Texas Bills to Watch in 2017

HB1482 Shaheen and SB1818 Burton, permits the physician to dispense from the office.  This would apply most commonly to cash-based, or DPC practices that would dispense generic drugs at cost.  Some specialists would be able to help patients who are on Medicare and in the “donut-hole”, paying cash for their medications.

SB382 Burton, allows the physician to donate unused, unopened drugs from one patient who doesn’t need it anymore to another who is in need.

SB1148, Buckingham, HB3310 Zedler, and HB3216 Bonnen prohibits the mandate that physicians participate in Maintenance of Certification programs in order to retain hospital privileges or insurance contracts.

HB752 Meyers, SB833 Hughes requires that a CMO report to the medical board any facility that is interfering in medical decision making of the physician.  It also requires reporting of the CMO if he/she does not serve in this capacity to protect patients from perverse influence on the physician by administration.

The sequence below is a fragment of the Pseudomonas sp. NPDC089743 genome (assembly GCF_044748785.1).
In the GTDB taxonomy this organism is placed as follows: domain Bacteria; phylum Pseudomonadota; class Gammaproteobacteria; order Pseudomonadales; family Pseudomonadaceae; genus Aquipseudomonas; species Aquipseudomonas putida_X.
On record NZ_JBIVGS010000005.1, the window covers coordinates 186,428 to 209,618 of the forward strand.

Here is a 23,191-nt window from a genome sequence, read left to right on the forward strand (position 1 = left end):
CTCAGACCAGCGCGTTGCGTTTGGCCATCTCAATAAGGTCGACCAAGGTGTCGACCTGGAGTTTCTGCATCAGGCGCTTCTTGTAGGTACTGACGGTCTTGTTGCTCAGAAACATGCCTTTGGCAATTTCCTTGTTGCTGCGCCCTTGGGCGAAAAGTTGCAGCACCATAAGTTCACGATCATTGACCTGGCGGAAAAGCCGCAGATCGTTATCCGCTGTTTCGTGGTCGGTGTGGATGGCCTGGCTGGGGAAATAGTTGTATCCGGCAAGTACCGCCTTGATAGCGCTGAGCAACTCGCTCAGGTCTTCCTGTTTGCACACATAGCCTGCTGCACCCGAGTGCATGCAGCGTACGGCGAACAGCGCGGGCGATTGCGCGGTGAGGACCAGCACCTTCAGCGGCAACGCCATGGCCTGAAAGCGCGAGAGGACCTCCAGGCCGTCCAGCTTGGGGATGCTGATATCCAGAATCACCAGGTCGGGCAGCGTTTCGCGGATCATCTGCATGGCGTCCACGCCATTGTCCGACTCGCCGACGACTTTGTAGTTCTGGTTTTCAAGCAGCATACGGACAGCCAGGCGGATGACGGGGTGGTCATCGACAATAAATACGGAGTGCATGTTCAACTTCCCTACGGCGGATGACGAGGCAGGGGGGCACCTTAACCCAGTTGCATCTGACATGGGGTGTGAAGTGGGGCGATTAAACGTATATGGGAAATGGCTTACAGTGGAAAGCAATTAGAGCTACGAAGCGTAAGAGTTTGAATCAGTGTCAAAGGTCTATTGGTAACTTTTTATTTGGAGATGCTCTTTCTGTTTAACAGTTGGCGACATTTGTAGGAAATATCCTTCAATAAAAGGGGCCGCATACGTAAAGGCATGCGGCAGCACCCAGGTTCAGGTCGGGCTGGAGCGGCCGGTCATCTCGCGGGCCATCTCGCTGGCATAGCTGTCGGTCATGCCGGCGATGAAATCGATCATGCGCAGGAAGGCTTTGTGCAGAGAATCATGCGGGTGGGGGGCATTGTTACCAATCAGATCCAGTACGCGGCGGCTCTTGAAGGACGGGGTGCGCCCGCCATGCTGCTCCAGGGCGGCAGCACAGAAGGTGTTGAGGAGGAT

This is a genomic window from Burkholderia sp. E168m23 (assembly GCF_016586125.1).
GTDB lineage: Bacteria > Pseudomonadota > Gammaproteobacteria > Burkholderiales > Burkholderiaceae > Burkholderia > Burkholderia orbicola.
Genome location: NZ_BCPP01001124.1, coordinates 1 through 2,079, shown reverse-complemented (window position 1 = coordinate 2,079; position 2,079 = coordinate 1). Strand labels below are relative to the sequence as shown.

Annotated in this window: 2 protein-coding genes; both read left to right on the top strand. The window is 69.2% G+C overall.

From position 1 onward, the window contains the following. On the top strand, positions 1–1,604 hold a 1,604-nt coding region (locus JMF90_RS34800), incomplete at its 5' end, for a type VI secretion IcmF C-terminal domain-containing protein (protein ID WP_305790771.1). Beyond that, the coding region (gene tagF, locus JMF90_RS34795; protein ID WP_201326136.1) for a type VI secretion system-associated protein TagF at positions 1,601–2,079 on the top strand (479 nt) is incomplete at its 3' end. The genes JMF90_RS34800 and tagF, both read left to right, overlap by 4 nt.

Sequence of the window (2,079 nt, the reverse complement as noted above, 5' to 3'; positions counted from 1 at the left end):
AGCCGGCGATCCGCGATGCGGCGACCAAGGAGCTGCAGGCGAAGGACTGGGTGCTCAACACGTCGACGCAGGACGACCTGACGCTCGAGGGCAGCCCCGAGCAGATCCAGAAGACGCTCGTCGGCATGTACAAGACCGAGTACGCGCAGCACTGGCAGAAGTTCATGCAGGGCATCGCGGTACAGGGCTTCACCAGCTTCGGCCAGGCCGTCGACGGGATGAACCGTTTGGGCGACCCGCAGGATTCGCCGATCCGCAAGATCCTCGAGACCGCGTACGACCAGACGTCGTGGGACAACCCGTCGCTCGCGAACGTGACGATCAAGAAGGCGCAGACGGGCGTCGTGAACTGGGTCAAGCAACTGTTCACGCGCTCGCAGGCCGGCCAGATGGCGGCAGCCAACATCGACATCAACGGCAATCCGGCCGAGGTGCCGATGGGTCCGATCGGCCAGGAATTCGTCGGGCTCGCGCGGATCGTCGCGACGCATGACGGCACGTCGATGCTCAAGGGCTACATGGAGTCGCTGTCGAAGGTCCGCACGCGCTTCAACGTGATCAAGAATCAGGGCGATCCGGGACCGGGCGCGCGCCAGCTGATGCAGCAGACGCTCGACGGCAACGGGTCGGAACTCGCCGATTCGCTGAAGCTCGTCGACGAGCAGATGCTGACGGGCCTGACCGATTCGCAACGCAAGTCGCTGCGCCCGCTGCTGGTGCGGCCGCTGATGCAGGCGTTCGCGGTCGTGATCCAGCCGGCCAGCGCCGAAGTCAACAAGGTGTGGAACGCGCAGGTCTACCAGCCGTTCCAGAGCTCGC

HB2878 Sanford, Right of Conscience

Defends the right of a health care worker to refuse to provide a service that conflicts with his/her conscience.  This may apply in many circumstances, for example with corporate systems promoting assisted suicide and other forms of fast-tracking death. We currently have legal protection against coercion to perform abortions, but nothing else.

The bill that must be fought is SB315, Hinojosa, and HB3040 Burkett.

This bill is the Sunset Commission bill for the Texas Medical Board and embedded in it is the Interstate Medical Licensing Compact, which essentially creates a new agency with authority to grant expedited medical licenses for multiple states and write rules that are binding on the state as law and supersede state law.

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